On June 12, 2103 the Food and Drug Administration (FDA) published a final rule amending the orphan drug regulations (21 CFR Part 316). The amendments are intended to clarify regulatory provisions and make minor improvements to address issues regarding orphan drug designation and orphan drug exclusivity.

The final rule largely finalizes the amendments as proposed in October 2011. Reed Smith previously prepared a client alert summarizing the proposed rule and discussing the potential impact of the proposal on the drug, biological product, and biotechnology industries. In the final rule, the FDA has revised the proposed rule by, among other things:

  1. Adding a definition of “orphan subset” that is consistent with the explanation of orphan subset in the proposed rule;
  2. Clarifying the existing regulation in accordance with FDA’s long-standing practice that a designated drug is eligible for orphan exclusive approval only if the same drug has not already been approved for the same use or indication;
  3. Removing language stating that to demonstrate clinical superiority in terms of “major contribution to patient care,” the drug must provide safety and effectiveness “comparable to the approved drug,” because the language incorrectly implied that FDA would require direct proof of comparability (e.g., through non-inferiority trials);
  4. Updating the contact information required in requests for designation and for permanent-resident agents;
  5. Clarifying that a designation request need only include “relevant” in vitro laboratory data and data from “clinical experience” with the drug;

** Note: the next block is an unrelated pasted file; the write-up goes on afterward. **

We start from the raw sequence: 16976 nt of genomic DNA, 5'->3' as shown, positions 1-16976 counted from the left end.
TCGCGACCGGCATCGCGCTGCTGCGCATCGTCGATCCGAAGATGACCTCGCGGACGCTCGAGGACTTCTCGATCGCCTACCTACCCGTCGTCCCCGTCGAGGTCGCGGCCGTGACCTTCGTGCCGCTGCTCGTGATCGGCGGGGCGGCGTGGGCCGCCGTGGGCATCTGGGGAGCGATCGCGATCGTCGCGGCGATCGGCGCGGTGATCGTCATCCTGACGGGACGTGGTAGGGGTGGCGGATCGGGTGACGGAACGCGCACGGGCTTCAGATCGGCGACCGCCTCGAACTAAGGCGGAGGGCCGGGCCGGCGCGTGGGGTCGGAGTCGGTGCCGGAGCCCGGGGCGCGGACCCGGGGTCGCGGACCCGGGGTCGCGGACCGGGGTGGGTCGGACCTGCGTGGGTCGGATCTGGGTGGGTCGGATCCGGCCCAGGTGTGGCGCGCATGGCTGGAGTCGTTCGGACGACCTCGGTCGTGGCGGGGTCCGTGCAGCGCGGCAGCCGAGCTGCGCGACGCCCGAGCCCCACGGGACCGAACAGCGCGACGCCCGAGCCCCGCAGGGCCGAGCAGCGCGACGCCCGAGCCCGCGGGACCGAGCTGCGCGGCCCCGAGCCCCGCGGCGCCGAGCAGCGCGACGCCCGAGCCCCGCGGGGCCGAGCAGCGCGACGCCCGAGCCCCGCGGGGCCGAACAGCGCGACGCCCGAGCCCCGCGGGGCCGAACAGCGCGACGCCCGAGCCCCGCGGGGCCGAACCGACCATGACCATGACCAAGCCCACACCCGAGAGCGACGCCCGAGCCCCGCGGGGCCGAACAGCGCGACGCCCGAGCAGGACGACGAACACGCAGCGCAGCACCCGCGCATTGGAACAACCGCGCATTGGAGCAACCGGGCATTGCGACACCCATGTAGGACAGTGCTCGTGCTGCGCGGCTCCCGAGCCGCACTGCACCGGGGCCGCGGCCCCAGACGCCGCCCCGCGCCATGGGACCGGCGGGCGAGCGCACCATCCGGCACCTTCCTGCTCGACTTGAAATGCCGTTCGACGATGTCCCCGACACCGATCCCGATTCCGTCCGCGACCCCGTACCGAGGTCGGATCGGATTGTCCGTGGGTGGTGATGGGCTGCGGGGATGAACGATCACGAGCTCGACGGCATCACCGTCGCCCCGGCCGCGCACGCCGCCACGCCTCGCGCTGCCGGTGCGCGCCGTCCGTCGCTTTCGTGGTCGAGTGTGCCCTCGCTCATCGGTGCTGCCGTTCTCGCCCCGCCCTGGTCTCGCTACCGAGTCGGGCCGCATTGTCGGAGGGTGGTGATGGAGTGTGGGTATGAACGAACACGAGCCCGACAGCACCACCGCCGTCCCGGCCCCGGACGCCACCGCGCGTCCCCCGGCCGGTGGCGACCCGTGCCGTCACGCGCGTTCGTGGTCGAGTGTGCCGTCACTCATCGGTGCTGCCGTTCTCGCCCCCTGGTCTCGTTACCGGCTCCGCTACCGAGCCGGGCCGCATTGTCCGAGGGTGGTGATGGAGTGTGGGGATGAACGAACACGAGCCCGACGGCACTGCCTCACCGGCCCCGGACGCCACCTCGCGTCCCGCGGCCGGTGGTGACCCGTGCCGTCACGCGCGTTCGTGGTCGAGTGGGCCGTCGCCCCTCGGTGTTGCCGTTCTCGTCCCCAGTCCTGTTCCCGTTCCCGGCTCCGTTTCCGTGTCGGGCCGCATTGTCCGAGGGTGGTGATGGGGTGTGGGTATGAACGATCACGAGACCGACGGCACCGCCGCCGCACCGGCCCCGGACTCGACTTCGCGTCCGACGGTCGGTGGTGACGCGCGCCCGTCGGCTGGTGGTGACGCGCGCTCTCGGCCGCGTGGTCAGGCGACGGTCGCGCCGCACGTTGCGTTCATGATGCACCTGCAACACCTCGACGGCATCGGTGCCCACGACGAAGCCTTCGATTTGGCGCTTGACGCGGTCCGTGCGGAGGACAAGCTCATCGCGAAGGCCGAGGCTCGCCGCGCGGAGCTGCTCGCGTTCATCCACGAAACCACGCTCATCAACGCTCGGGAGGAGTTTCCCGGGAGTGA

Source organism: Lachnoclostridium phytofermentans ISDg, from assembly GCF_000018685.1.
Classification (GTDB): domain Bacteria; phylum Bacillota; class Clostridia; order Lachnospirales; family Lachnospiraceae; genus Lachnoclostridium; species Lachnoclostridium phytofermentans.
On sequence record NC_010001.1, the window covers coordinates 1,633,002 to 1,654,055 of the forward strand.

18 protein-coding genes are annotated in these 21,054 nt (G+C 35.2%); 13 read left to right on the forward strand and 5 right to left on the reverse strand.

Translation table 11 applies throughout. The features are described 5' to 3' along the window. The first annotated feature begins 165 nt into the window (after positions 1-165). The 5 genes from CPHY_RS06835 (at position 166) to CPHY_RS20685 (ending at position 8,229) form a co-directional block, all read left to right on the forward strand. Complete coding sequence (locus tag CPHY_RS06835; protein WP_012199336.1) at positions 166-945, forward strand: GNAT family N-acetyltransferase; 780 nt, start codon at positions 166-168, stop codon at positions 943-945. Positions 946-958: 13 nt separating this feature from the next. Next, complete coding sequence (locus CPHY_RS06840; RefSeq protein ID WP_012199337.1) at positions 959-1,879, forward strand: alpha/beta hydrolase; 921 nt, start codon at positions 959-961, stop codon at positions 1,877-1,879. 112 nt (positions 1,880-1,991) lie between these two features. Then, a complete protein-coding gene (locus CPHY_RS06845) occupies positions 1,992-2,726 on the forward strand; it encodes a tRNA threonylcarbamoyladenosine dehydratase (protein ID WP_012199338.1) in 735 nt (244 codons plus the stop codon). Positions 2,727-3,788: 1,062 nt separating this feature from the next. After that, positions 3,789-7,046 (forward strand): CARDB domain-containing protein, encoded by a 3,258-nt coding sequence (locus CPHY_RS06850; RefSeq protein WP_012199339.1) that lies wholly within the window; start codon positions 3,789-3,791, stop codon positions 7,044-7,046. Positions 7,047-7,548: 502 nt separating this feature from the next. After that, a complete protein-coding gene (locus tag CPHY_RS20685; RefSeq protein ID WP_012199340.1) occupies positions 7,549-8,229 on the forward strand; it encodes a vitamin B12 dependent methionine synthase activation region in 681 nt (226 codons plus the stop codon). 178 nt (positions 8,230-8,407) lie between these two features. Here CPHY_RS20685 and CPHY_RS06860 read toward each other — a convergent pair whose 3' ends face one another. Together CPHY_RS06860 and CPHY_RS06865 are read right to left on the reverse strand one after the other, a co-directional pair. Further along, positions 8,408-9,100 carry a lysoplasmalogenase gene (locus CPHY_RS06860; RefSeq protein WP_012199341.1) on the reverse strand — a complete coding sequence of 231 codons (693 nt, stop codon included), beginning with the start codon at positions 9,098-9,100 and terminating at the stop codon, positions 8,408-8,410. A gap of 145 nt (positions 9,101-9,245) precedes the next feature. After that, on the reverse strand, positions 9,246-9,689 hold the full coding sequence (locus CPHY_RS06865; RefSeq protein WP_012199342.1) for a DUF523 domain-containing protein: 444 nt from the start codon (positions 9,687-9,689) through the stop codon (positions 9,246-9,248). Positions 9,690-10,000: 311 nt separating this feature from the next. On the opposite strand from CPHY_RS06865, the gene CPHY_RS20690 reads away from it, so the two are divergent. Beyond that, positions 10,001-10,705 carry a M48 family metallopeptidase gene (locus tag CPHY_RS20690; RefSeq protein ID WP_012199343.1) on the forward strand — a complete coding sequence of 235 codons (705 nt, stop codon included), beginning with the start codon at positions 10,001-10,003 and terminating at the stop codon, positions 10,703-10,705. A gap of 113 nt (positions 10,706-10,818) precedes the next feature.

6. Clarifying that FDA will notify the sponsor in writing whenever FDA considers a designation request voluntarily withdrawn;
  7. Codifying FDA’s longstanding interpretation that FDA can refuse to grant a designation request if the request is otherwise ineligible for designation under Part 316;
  8. Stating that that FDA’s publicly-available posting of designated drugs will include whether a drug is no longer designated if the drug loses designation after the effective date of the final rule;
  9. Making explicit an option that has always existed for sponsors – that sponsors may voluntarily withdraw a designation request, or an actual designation, at any time by submitting a written request to FDA;
  10. Clarifying that the scope of orphan drug exclusivity is limited to the indications or uses for which the designated drug is approved;
  11. Clarifying that that a designated drug that is otherwise the same as a previously approved drug receives 7-years market exclusivity (“orphan drug exclusivity”) upon approval only if the sponsor of the second-in-time drug demonstrates upon approval that its drug is clinically superior to the previously approved drug; and
  12. Updating the FDA address listed in the regulations and adding an online address for the Orange Book.

The final rule is effective on August 12, 2013.